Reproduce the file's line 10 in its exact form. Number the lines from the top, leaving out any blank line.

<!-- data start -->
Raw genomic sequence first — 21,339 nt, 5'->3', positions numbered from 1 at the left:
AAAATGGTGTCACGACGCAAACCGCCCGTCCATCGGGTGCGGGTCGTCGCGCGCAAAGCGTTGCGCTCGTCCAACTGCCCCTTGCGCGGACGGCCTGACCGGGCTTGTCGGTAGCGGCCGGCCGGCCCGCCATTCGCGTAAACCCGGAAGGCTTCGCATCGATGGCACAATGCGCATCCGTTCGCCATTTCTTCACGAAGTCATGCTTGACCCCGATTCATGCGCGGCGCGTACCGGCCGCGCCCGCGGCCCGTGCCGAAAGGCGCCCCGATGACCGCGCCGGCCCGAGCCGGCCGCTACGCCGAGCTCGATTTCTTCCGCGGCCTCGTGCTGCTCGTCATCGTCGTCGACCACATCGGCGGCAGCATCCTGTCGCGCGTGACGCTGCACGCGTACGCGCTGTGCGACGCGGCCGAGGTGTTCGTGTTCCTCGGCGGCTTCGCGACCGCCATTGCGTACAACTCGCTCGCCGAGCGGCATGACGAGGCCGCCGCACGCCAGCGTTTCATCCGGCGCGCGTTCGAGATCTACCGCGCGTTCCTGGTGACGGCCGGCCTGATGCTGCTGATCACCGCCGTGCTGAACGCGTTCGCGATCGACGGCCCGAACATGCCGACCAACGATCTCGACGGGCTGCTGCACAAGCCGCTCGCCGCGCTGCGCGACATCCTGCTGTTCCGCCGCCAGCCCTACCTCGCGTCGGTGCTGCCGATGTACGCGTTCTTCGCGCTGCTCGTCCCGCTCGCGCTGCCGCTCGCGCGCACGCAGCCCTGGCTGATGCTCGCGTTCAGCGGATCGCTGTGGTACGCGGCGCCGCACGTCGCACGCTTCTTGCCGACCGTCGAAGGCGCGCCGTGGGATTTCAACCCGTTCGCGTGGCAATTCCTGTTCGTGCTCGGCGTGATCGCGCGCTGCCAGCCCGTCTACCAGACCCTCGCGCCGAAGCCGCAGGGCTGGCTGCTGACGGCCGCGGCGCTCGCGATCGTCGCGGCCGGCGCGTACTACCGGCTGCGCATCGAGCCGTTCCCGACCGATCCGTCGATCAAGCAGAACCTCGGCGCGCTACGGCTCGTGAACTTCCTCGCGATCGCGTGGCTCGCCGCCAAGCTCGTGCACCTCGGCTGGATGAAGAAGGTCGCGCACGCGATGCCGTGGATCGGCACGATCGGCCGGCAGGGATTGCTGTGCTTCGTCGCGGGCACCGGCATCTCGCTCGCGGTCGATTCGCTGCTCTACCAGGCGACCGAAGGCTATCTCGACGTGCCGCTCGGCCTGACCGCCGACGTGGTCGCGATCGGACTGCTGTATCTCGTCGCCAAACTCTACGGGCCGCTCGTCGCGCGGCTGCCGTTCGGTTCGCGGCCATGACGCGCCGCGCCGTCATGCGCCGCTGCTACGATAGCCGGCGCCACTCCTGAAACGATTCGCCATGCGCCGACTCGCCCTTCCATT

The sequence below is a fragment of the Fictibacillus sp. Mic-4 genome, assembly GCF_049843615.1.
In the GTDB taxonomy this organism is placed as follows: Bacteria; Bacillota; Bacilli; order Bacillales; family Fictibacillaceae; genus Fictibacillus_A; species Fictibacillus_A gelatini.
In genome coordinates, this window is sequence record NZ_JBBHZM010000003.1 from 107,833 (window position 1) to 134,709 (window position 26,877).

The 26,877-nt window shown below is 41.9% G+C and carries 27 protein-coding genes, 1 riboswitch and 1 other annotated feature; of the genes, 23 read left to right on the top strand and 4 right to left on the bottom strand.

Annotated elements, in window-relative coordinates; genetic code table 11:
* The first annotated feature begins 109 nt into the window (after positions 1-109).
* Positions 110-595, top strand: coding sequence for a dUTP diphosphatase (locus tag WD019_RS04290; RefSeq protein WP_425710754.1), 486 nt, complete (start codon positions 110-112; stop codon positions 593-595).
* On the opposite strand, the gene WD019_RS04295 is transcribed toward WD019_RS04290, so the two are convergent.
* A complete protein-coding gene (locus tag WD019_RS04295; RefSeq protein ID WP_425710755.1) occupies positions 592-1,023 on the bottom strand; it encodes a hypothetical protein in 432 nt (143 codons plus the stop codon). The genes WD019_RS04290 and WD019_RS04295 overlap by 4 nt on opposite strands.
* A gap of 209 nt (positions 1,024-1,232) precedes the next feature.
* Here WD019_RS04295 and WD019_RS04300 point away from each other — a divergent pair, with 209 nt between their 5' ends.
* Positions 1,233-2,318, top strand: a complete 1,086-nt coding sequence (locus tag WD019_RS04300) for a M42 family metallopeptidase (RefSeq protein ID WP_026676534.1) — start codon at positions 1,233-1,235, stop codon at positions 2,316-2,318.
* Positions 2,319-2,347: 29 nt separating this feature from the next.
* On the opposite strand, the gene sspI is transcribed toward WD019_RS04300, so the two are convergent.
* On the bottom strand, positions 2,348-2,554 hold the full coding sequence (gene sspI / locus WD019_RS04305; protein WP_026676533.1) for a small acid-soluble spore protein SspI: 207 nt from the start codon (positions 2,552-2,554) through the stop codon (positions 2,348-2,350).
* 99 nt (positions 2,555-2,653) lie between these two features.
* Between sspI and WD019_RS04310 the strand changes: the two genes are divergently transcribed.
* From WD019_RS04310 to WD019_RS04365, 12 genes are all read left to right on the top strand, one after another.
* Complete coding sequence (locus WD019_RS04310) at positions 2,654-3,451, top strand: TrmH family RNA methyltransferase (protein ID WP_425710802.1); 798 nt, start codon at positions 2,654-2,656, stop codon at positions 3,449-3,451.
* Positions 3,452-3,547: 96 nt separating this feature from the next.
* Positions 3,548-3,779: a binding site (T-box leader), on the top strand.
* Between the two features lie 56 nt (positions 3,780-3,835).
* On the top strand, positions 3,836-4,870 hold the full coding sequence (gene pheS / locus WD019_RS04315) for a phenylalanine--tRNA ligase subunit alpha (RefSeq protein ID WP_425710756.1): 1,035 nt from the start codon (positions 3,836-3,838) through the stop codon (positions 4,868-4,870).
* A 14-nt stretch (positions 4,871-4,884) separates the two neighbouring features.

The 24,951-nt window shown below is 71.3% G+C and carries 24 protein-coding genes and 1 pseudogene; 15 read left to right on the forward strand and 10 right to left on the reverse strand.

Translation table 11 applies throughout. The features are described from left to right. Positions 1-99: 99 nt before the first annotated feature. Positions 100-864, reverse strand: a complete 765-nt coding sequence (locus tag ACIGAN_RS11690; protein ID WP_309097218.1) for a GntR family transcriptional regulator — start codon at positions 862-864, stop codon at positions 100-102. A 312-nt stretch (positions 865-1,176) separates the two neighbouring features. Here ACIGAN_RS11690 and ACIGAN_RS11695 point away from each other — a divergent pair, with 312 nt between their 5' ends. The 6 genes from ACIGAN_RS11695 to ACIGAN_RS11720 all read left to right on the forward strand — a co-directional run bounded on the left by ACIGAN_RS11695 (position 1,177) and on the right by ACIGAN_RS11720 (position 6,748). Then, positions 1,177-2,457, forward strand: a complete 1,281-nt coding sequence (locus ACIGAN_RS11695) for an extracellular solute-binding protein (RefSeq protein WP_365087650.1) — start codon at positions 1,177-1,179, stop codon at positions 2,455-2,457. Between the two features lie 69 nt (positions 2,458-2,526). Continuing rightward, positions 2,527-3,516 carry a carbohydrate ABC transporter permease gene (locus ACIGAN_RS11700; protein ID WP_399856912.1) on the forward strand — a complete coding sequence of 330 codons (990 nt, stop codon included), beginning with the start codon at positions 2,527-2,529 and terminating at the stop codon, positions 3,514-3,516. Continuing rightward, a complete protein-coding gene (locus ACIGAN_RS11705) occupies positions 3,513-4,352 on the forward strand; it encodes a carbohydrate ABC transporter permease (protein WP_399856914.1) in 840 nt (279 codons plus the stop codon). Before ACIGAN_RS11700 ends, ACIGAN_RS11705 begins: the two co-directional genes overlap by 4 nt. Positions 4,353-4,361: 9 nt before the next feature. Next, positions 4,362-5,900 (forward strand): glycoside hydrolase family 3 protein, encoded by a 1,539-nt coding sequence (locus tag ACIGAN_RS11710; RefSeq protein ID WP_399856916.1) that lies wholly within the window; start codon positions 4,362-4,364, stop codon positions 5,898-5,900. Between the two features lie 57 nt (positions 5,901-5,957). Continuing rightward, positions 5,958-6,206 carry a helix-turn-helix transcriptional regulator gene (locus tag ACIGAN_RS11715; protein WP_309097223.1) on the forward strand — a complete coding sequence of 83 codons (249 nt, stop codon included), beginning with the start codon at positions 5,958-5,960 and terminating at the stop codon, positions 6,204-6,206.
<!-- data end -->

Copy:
* On the opposite strand, the gene WD019_RS04295 is transcribed toward WD019_RS04290, so the two are convergent.